The other poem that stands out, for me, is "Maybe Tuesday Will Be My Good News Day": like "Orchis," it seems incoherent at the start until we realize what it depicts, which in this case not only explains how the figures of speech (fewer are metaphors than we might first think) fit together and portray a scene, but also explains the extreme aural effects that mark the poems start :"fireflies flaring flatted fifths," with an F-F-F hufflepuff that might sound both comic and incompetent until we realize that the comedy lies in the practicing jazz musician's attitude towards his imperfect, not-yet-rehearsed art. The trumpet (though it could be any brass instrument) which the musician is practicing (outdoors, apparently) may be played with an empty bell (the end of the trumpet out of which sound comes) or with a mute. The first throes of practice generate not harmonies but dissonances, "flatted fifths" or tritones. The musician-poet, for all his moments of complicated, alliterative confidence, seems to me undecided between art-for-art's-sake, which would permit a long solo, and art as a way of playing with, of joining, others, "the rest of the boys": does he want to catch up to them, or to blow solo?
            "This"—that is, this decision, and also the larger question of for what and for whom we learn and practice our art—"isn't as complicated as it appears," in part because, once we recall (or Google) the title, we will realize that we are reading a love poem: "Maybe Tuesday..." quotes the bridge from the Gershwins' standard "The Man I Love" (1927), whose lonely speaker expresses an almost pathetic faith that "he'll come along," though to date he never has. "One/ Then one/ Then two" thus becomes not just instruction to musicians but a description of human life as we moderns want and expect it to be: growth in solitude, followed by lucky courtship and companionship or marriage. We don't know the trumpeter's gender or orientation, though we can expect that the trumpeter seeks a man: "The rest of the boys" could be competitors or rejected suitors, or, in a gay context, both. Those flirtatious fireflies introduce, in miniature, the "fire pit" of dangerous love observed. The poem becomes (1) mostly-outdoor tribute to jazz, with a series of bravura riffs; (2) an ars poetica of sorts, a vision of the poet-musician practicing (compare Wordsworth's Boy of Winander); (3) a torch song, a poem of patient, painful, as yet unrequired longing, if not love. I wonder, though, why it ends with that curt last line: is love, or writing, or musicianship, "that simple"? Are they simple at all? Would the poem do better to end with a full line, on the ironies and double meaning of "one/ Then two"?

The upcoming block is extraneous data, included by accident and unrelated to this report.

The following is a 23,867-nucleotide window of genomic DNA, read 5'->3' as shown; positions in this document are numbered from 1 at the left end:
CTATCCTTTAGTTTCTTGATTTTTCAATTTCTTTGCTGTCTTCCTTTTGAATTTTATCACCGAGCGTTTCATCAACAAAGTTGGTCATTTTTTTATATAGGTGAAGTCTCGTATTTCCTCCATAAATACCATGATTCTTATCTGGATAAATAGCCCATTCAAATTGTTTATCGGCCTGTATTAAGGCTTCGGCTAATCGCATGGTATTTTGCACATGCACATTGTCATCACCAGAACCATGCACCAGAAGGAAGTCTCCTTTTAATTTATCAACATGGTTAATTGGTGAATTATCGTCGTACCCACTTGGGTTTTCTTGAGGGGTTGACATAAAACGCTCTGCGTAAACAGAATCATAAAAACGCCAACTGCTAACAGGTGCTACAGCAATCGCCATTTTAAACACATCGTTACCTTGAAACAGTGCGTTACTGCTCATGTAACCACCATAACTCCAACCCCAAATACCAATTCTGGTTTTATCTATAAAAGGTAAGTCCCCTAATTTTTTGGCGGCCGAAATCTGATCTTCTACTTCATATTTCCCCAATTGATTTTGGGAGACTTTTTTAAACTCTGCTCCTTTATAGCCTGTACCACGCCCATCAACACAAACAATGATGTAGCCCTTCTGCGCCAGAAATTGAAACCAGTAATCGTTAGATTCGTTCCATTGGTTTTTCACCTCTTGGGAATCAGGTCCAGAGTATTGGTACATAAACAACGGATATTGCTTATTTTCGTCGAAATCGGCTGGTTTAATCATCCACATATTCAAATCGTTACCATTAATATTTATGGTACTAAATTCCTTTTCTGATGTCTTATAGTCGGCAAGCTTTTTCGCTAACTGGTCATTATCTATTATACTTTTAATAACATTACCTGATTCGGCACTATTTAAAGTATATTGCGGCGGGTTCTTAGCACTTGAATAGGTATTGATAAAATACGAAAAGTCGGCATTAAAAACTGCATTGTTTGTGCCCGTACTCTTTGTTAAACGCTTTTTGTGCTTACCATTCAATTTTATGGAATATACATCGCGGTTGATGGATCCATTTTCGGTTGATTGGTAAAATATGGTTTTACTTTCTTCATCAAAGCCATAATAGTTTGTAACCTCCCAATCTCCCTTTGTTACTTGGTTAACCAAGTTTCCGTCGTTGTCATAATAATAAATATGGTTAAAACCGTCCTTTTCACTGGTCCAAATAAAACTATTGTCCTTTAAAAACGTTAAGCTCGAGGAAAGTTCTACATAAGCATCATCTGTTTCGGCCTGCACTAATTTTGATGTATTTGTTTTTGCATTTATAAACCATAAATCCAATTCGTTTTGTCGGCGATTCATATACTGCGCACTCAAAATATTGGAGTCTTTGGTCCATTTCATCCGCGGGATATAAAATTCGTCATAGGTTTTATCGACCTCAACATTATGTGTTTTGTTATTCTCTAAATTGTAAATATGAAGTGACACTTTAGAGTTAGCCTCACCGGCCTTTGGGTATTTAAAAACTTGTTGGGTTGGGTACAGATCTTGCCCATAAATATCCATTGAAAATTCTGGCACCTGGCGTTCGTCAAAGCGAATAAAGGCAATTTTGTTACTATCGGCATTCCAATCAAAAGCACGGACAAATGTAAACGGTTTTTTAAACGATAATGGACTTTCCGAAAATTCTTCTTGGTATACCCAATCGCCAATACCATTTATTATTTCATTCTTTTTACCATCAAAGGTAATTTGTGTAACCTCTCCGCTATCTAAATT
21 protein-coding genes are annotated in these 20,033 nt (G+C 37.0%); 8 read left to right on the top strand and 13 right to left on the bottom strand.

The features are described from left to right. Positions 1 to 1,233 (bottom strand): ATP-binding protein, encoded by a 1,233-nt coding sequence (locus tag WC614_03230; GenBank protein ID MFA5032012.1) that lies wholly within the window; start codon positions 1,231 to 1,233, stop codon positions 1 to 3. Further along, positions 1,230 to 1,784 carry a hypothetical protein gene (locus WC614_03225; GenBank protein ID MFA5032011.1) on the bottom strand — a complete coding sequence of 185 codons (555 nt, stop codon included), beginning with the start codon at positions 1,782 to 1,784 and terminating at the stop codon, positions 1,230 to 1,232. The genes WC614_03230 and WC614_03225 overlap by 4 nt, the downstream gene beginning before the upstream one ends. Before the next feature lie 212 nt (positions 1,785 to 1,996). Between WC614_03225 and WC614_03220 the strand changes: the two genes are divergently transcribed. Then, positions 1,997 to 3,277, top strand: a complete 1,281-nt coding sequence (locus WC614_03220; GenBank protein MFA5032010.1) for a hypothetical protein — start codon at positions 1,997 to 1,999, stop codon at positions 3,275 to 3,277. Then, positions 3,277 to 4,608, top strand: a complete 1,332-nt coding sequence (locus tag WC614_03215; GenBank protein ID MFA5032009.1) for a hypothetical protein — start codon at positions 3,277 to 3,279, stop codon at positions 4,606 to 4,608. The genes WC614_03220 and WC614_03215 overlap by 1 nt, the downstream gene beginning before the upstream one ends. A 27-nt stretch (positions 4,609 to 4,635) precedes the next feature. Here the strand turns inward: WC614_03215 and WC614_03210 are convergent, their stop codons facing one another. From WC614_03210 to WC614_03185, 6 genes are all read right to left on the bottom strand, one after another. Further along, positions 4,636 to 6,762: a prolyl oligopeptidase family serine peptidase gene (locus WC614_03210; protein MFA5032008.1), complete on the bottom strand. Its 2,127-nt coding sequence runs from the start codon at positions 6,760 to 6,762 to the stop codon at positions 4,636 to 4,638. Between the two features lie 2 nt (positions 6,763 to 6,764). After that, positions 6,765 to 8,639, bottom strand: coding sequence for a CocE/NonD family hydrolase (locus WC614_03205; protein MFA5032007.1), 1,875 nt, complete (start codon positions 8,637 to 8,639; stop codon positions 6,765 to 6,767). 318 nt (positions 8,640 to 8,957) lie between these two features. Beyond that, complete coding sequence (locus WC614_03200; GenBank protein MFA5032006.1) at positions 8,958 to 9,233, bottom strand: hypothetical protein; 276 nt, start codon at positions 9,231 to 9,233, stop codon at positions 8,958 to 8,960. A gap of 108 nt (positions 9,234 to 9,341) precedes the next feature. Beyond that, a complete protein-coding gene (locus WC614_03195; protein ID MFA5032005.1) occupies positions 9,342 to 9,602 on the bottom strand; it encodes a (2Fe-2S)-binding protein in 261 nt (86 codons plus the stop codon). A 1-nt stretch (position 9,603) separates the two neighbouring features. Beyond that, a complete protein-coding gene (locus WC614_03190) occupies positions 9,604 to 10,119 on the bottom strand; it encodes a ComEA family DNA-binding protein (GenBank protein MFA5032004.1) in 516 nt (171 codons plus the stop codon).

Two other poems seem to me not quite as ambitiously accomplished as "Orchis" or "Maybe..." but memorable nonetheless: "Theory of Escape from the Old Country" manages the odd feat (Richard Hugo managed it too) of sounding like a pantoun without being one, its end-stopped, one-line sentences rolling onwards with deliberate emphases, one after another, describing not a plot but a location, one somewhat Norwegian, somewhat oneiric, from which I, too, would probably wish to escape: buildings resemble their tenants, gestures I make with my body (as in Dylan Thomas) affect the world as a whole, and it may be that the whole of this Norway is dreamt: maybe "nothing exists." Maybe the bar-by-bar, line-by-line procession of local details, as inescapable as they sound, means that the poem describes not a country but a mindset the poet wants to, tries to, leave, and cannot leave: behind the bars, as Rilke says in "The Panther," no world, and inside the cage the bars form, "all the trees are connected."